Let the cheesemaking begin

In my squalid kitchen, cheesemaking has officially begun!

More than two years ago I ordered chevre culture from New England Cheesemaking Company, promptly stuck it in my freezer, and forgot all about it. I had just befriended a guy in Berkeley who had goats and I had delusions of getting milk from him. It didn’t happen. But now, oh now, I can finally make my own.

But it’s not like I have an excess of milk. I’ve resorted to milking Bebe only once a day (Fiasco Farm said she does this, with healthy results, for over 10 years). Just as I get less milk from my Nigerian Dwarf goats, who work great in small backyards, I don’t mind getting less milk if it means I don’t have to milk twice a day. It’s not like I’m in the cheese business! I let Orla, Bebe’s daughter have access to her mom during the day (she’s milking for me!) and pen her up at night so I get the morning milk.

So, it took me four days to stockpile half a gallon of Bebe’s sweet, creamy milk. The directions on the chevre package said to add one packet to a gallon of milk, so I just heated up the milk to 86 degrees, and sprinkled in what looked like half the package. It was hard to see four days worth of milk used in an experiment like this. What if it didn’t work?

For 12 hours, the cheese set up in an undisturbed area. I heard that the culture can be finicky, so I didn’t peek at all. That night, when I finally looked into the bowl, the milk had pulled away from the sides and had two distinct layers: there was just this creamy, yogurt-like substance, which I ladled into cheese cloth, and the clear liquid, the whey, which I put in a bottle for drinking later.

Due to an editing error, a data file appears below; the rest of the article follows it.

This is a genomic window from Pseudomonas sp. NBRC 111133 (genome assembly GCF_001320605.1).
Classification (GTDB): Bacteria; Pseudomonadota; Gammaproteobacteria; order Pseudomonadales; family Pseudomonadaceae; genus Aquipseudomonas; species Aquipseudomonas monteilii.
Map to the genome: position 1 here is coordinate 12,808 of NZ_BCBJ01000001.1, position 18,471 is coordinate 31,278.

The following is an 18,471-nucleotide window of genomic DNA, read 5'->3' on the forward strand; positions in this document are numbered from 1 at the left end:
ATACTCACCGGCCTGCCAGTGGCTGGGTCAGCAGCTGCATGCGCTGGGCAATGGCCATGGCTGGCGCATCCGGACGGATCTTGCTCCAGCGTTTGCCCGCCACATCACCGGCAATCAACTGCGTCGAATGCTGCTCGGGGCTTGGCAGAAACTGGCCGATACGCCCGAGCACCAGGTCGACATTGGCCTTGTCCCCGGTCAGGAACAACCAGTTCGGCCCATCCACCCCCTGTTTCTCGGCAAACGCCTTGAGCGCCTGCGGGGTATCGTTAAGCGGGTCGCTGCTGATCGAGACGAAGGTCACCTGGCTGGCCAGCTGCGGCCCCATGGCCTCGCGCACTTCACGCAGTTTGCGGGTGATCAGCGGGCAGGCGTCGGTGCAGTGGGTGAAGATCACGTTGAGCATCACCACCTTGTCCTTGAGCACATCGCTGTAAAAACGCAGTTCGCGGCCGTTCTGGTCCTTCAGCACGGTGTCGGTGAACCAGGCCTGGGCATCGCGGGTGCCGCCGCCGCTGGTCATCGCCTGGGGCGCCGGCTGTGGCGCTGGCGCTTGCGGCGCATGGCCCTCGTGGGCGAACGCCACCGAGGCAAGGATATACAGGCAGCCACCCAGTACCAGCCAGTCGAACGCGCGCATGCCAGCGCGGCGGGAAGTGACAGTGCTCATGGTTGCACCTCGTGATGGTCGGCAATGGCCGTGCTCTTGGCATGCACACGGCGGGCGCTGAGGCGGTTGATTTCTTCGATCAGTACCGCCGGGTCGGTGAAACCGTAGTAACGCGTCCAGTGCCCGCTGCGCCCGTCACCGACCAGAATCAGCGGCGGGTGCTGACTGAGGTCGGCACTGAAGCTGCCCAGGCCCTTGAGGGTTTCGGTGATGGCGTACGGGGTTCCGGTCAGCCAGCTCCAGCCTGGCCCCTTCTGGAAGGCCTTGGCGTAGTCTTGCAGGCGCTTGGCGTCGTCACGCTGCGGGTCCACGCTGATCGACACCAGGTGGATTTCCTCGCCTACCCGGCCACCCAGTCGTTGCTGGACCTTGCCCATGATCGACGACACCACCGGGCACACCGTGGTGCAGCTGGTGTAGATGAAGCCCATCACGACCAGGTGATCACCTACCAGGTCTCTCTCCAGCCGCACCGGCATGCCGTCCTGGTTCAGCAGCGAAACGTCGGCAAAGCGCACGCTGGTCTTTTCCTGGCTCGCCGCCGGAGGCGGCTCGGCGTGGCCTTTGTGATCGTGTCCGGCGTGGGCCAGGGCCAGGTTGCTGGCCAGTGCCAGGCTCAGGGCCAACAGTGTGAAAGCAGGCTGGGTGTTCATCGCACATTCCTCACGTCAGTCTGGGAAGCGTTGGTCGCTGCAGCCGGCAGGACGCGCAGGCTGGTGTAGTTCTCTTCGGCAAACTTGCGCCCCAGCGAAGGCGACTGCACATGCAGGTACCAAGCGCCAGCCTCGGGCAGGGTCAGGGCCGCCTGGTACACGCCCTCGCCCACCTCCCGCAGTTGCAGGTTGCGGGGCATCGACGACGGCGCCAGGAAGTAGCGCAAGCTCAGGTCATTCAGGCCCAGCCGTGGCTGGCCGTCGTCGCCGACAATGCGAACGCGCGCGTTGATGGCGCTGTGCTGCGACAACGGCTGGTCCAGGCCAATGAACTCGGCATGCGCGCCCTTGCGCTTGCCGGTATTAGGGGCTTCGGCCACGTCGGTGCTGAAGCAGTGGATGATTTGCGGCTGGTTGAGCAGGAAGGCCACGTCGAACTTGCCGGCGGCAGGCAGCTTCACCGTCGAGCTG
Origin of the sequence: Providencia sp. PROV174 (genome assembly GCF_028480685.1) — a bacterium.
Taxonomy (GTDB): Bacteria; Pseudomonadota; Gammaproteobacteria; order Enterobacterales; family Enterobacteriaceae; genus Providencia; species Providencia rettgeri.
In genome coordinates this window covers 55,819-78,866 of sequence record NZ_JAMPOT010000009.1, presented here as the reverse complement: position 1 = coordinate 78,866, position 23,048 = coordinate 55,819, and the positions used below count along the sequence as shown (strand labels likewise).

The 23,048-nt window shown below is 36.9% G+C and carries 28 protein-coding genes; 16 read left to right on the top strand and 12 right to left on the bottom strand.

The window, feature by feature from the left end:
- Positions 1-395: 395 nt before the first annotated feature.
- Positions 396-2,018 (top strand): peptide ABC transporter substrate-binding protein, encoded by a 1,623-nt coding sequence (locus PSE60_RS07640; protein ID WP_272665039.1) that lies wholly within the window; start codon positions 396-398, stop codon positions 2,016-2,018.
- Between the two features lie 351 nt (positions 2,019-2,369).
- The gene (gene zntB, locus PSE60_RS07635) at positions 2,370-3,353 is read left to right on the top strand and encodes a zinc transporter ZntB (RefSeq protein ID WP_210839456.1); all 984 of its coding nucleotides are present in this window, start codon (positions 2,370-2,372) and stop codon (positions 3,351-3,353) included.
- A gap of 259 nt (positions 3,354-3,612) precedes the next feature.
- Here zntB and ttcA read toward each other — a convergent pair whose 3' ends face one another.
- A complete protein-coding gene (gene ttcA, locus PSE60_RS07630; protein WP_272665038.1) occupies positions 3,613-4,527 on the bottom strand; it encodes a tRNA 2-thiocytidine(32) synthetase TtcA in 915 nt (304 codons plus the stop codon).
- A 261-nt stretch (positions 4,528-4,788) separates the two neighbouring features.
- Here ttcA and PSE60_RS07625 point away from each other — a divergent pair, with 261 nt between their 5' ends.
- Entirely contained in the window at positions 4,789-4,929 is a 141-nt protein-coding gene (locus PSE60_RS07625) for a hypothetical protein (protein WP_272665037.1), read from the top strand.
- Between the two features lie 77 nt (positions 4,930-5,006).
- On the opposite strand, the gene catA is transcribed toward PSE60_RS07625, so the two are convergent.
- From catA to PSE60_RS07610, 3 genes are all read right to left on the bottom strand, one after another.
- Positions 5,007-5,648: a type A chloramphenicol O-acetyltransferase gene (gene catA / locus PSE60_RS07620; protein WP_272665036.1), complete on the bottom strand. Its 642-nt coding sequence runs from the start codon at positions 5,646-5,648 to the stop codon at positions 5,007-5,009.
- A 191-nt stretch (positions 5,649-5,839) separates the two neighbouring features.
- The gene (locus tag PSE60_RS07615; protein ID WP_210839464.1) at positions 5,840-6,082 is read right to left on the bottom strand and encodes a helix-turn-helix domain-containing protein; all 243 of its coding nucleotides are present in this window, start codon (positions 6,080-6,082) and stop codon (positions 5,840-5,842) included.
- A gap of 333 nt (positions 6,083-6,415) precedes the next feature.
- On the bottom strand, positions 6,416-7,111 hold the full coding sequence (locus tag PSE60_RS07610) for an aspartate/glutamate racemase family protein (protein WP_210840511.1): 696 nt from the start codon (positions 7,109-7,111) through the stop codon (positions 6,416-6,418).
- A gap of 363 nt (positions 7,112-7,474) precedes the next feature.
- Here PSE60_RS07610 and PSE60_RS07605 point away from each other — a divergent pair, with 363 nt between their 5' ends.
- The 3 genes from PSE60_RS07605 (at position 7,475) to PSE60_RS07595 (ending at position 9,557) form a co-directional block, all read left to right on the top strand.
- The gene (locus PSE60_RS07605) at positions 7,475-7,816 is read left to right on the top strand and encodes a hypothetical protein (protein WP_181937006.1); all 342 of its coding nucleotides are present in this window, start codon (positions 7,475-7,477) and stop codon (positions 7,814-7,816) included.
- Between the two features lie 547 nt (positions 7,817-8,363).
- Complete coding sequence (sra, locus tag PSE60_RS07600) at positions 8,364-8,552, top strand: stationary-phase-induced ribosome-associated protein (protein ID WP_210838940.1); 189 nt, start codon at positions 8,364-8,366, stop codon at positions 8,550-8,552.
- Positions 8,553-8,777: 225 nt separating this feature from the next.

I hung the cheese to drain, above the sink, using (as you can see) the rope from our cheap blinds. For using only half a gallon of milk, this cheese ball seemed massive! Of course, it was mostly residual whey. The next morning, the ball was deflated and hard. I peeled off the cheesecloth and viola! A white cluster of something—cheese—in the shape of a deflated ball of cheese. I whipped it up, a bit, added a shake of salt, and then, like I saw at Dee Harley Goat Cheese, molded it into plastic wrap with a bunch of pepper sprinkled on it.

How’s it taste? Pretty good, but it’s a little dry, and not as creamy as I had hoped. Later I read that I’m supposed to put the curds into these plastic cups with holes in them, and let the cheese drain for two days. So what I made was fomage blanc. Now I need to buy–or make–some chevre cheese molds. Then I want to try making St. Maure–a penicillin infused goat cheese. And, with the right cultures, there’s some hope of making mozzarella.

9 responses to “Let the cheesemaking begin

  1. all you need for mozzarella is citric acid. You can get that at your health food store. it’s super easy, I make it all the time. the recipe I use is from the New England cheese making supply.

  2. i use mini cupcake molds for my cheese and no cultures, just yogurt (which actually is a mes culture)
    http://www.flickr.com/photos/81951381@N00/2533853622/ i made nine rounds out of 2 liters of goat milk. i bet yours is better though since its from your Bebe!

    mozzarella is supposed to be pretty simple, but i havent made that yet. i do make feta though and its damn good. yumm. i’m a cheese making fool!

    there are million things you can do with the whey too, like make beet kvass or fermented drinks like elderberry flower drink. or use whey to make bread. whey is great for making homemade mayo that will last for a month. sorry for all the ass-vice, heehee, here is the link for what to do with whey on my food blog